Kevin Magnussen, Romain Grosjean, Haas, Circuit de Catalunya, 2019

Haas collisions will influence 2020 driver choice – Steiner

2019 Hungarian Grand Prix

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Haas team principal Guenther Steiner says his drivers’ collisions this year will influence his choice of line-up for the 2020 F1 season.

Kevin Magnussen and Romain Grosjean have collided in the Spanish, British and German Grands Prix this year. The contact between the pair at Silverstone led to both retiring.

Steiner will meet the pair today to discuss the latest clash between the pair in Germany last week.

“I’m going to sit down with them today and let’s see what is coming out of it, how they see it and what we need to do to go forward in future,” he said. “That’s the only thing I can do. Maybe it ends up that we tell them what to do, we decide who is doing what, when they are getting close to each other.”

“When they are close to each other I think we need to take it out of their control who is doing what,” he added.

Asked whether the string of incidents involving the pair this year will influence the team’s choice of drivers for next year, Steiner said: “Absolutely, yes.”

However he admitted Haas’s choice of drivers will be influenced by who is available

“It’s like every year. Somewhere some domino has to fall and then all the other ones get in place. There is a lot of non-movement at the moment, everyone knows. Who is the first one to move here, and then the other ones will fall in place.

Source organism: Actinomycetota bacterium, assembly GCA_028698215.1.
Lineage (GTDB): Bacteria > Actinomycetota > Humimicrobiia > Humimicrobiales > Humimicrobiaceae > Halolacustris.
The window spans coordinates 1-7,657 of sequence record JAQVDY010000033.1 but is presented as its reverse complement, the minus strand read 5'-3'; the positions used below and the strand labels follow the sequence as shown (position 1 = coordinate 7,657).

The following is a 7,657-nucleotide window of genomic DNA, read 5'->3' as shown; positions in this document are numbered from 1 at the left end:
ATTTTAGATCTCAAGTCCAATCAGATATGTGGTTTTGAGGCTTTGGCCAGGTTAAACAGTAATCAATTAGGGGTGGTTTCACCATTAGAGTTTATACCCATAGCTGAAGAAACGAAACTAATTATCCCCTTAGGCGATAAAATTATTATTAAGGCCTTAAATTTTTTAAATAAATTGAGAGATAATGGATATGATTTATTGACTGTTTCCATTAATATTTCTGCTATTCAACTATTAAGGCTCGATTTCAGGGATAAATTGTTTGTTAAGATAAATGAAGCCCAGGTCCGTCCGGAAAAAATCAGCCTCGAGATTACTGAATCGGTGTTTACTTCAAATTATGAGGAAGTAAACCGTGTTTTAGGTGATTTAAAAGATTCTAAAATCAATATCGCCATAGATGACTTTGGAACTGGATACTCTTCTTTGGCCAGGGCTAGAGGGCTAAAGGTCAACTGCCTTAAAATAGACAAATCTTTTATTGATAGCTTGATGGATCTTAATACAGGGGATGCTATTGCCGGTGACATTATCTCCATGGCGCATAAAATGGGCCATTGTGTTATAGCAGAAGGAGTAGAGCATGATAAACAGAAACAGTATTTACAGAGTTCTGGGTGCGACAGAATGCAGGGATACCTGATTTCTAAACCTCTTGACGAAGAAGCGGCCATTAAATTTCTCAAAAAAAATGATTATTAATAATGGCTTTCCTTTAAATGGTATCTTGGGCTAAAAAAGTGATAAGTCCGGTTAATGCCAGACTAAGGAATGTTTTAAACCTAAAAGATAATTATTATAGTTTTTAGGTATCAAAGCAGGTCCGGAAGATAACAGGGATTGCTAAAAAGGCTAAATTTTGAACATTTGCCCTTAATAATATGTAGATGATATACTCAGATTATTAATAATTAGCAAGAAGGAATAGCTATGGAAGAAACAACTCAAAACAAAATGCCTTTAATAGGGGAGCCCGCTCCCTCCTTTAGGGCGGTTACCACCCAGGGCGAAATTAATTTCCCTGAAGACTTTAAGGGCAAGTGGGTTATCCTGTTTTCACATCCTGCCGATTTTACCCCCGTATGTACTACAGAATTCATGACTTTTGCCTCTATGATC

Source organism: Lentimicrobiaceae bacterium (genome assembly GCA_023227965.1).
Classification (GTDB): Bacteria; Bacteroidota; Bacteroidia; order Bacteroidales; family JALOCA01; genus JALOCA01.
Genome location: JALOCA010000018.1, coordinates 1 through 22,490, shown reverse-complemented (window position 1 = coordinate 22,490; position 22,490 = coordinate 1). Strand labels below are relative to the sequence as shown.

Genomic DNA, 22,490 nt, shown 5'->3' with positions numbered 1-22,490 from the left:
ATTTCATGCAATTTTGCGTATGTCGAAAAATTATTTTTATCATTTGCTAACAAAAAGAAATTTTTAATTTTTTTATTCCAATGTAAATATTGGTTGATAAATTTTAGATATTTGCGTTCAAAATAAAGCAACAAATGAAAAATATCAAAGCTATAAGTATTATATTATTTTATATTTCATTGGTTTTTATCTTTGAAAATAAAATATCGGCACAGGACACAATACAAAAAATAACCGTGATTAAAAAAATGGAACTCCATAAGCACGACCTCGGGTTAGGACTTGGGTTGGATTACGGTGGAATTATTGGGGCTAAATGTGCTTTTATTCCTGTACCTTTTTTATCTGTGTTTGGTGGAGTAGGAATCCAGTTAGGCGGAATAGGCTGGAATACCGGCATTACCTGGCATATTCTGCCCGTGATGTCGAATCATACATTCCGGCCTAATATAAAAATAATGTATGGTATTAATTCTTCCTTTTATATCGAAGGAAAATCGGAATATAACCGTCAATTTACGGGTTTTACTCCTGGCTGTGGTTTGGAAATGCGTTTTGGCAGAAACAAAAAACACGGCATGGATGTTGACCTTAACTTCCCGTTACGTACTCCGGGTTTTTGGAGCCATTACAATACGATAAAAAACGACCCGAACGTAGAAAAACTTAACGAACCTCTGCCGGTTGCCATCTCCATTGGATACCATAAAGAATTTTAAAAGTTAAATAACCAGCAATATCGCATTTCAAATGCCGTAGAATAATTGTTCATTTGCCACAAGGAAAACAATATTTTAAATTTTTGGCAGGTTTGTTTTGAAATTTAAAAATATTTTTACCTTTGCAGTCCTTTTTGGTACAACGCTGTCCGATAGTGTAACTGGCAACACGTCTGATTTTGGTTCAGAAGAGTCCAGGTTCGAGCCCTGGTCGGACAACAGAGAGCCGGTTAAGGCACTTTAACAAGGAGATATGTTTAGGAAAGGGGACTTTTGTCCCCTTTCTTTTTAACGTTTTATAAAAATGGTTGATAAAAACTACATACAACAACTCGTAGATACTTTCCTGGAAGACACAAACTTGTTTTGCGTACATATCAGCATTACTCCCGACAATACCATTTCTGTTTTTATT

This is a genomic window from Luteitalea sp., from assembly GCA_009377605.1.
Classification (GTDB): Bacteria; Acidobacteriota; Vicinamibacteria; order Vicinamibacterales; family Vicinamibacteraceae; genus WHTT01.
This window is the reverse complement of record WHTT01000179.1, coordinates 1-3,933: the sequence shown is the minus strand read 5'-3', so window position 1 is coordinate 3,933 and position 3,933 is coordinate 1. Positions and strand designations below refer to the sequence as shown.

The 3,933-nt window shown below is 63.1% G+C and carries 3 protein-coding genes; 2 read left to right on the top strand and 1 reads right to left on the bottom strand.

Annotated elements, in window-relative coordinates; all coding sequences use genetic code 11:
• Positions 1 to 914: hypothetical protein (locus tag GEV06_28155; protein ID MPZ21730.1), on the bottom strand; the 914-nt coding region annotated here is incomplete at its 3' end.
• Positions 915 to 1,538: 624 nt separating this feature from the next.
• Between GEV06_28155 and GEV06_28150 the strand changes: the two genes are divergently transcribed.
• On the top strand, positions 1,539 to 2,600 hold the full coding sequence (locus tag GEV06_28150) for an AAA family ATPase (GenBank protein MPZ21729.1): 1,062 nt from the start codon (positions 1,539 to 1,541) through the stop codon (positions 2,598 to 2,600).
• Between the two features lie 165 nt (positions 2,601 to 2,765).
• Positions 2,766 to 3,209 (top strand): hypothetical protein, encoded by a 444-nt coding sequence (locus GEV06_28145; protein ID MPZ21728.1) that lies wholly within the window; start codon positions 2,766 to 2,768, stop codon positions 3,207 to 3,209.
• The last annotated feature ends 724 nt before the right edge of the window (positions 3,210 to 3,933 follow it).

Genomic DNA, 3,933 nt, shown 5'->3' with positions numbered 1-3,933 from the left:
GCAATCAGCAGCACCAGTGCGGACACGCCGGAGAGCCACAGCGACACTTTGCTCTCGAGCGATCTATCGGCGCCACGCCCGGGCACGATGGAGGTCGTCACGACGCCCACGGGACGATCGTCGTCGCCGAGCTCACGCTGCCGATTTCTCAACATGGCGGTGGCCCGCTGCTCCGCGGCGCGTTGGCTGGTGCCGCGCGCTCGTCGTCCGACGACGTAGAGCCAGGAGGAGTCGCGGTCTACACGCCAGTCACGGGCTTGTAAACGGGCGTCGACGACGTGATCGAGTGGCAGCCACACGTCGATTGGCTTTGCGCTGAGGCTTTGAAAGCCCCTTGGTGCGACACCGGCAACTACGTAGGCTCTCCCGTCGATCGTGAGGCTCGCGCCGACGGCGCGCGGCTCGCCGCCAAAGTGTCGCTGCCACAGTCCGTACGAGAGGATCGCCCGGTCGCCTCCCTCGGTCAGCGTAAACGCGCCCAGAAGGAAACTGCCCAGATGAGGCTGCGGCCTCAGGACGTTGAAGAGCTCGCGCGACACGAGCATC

“Maybe nothing moves and then nothing falls in place. But at the moment nobody has moved and until something moves there is a lot of things going on. There’s quite a few drivers out of contract and if they are all confirmed it is very difficult that a lot of things move.”

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17 comments on “Haas collisions will influence 2020 driver choice – Steiner”

  1. Hopefully both seats are empty at this team.

    1. Amen. Steiner should’ve said Haas collisions will influence 2018 driver choices.

  2. He’s threatened to impose serious team orders before and it’s still happening. Drop them both, they won’t get Haas far.

  3. Both are pretty average. Besides Stiener clearly sees Mag as the golden boy and treats Gro as a bit of a joke.

    1. Gro is a joke. Whining constantly, embarassing low speed crashes behind the safety car and in pitlane, donutting into oncoming cars at a race start. He is awful.